A Texas lawsuit over the mailing of absentee ballots to everyone over 65 but no one else. A Nevada case on whether to count mail ballots that lack postmarks. A Florida lawsuit over the right of former felons to vote.
Any number of legal battles over the rules for the Nov. 3 election could wind up this fall before a Supreme Court whose liberal minority was further diminished by the death on Friday of Justice Ruth Bader Ginsburg. And any Supreme Court ruling in some of those cases could resonate nationwide, influencing similar suits filed in other jurisdictions.
But whether Justice Ginsburg’s death could shape the outcome of the presidential race is no simple question, some experts on election law said. Her loss shifts further to the right a court that already took a largely conservative stance on questions of voting rights and election procedures, especially when Election Day is close.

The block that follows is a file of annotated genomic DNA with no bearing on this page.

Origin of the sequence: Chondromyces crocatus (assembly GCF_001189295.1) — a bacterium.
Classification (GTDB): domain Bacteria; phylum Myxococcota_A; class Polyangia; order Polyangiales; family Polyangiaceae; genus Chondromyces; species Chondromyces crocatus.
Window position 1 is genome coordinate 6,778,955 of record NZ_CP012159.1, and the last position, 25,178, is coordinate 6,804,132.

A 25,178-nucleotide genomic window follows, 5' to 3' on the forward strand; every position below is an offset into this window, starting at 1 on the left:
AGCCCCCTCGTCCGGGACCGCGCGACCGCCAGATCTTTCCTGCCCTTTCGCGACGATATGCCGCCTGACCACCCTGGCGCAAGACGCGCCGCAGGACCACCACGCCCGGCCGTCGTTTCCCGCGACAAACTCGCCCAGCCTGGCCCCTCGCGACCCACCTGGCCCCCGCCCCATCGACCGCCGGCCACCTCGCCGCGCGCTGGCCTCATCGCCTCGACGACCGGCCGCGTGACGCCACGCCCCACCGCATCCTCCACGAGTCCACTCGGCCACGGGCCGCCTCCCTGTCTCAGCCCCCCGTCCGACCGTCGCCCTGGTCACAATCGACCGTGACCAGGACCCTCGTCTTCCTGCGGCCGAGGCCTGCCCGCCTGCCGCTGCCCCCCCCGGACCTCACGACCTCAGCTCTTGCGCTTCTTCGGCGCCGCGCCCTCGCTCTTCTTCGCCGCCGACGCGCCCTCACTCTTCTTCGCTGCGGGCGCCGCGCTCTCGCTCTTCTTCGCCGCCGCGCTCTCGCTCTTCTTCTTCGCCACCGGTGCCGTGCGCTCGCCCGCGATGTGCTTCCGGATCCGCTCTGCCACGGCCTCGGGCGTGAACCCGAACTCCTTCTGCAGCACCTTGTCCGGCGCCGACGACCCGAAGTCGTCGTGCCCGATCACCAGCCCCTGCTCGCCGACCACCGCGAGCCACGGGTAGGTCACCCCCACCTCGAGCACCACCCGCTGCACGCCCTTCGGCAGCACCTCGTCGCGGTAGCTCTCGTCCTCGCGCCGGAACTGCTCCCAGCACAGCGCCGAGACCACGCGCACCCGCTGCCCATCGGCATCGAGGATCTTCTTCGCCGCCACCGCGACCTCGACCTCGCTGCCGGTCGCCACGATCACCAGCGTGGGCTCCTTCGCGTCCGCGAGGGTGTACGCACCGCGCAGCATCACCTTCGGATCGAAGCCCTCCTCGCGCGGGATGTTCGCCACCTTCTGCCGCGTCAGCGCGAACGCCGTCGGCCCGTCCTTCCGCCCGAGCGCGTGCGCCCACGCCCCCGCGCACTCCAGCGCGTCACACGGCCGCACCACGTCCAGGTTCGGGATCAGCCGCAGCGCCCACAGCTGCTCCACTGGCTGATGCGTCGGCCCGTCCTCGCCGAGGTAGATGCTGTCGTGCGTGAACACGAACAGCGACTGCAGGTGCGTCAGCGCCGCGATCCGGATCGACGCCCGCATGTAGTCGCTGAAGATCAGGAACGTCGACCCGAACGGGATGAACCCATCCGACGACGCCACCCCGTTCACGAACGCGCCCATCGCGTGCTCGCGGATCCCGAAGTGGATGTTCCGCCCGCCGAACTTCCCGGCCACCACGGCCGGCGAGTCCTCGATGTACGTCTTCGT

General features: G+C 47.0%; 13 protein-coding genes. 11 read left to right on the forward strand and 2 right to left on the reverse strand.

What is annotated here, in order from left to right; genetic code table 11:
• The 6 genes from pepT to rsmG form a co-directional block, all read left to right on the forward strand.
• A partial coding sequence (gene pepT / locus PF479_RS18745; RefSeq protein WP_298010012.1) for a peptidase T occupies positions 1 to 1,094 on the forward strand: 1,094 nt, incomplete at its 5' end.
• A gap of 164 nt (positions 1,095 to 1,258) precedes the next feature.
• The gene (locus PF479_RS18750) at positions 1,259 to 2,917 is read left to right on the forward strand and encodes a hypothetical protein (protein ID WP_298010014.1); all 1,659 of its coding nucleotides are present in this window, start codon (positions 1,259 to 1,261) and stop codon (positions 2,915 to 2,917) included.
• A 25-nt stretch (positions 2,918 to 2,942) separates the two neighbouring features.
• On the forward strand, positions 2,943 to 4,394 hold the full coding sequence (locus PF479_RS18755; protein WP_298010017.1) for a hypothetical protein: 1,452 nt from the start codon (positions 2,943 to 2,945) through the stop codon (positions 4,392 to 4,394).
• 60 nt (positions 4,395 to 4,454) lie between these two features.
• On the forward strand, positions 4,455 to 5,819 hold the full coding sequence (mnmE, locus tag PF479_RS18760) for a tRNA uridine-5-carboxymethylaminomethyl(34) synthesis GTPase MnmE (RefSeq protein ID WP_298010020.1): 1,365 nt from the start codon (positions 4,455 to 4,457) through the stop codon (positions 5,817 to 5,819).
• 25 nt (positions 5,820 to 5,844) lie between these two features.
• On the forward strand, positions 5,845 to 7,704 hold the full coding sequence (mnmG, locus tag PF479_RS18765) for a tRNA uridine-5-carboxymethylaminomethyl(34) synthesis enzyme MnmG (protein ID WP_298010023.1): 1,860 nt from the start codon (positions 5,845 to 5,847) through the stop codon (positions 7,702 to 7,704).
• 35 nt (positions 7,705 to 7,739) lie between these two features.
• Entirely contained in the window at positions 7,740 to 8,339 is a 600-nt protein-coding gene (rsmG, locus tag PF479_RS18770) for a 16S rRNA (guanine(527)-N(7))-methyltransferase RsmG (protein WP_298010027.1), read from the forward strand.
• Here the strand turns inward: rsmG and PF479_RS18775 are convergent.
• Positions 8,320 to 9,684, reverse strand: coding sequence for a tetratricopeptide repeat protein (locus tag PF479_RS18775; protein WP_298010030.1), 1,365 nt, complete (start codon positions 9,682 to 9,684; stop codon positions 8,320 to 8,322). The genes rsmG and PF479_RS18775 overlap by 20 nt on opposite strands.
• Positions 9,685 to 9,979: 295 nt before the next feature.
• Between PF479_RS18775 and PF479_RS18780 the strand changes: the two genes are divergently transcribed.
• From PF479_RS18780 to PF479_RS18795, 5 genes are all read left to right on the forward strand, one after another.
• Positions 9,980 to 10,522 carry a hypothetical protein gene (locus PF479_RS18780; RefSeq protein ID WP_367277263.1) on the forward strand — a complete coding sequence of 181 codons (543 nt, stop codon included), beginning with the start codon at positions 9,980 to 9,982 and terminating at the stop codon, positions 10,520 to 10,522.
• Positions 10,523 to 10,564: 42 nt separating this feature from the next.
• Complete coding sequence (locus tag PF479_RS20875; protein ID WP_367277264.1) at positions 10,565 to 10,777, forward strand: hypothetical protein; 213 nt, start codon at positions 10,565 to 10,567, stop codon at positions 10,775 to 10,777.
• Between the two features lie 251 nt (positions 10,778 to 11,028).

Absentee and early voting in the general election are already underway in some states, and Justice Ginsburg’s death has made the court itself a central issue in the most bitterly partisan presidential race in memory.
That makes it less clear that the justices would want to risk fanning those partisan fires by taking on cases where its rulings might be seen as overtly political, some election scholars said.
“I think Chief Justice Roberts is very sensitive to perceptions of the legitimacy of the court,” Nathaniel Persily, a Stanford University law professor and an expert on constitutional and election law, said of John G. Roberts Jr. “Whether it’s deciding to take a case, or how they end up deciding it, he knows that if it’s seen as breaking along partisan lines or taking advantage of the death of Justice Ginsburg, that is a real threat” to the Supreme Court’s public standing.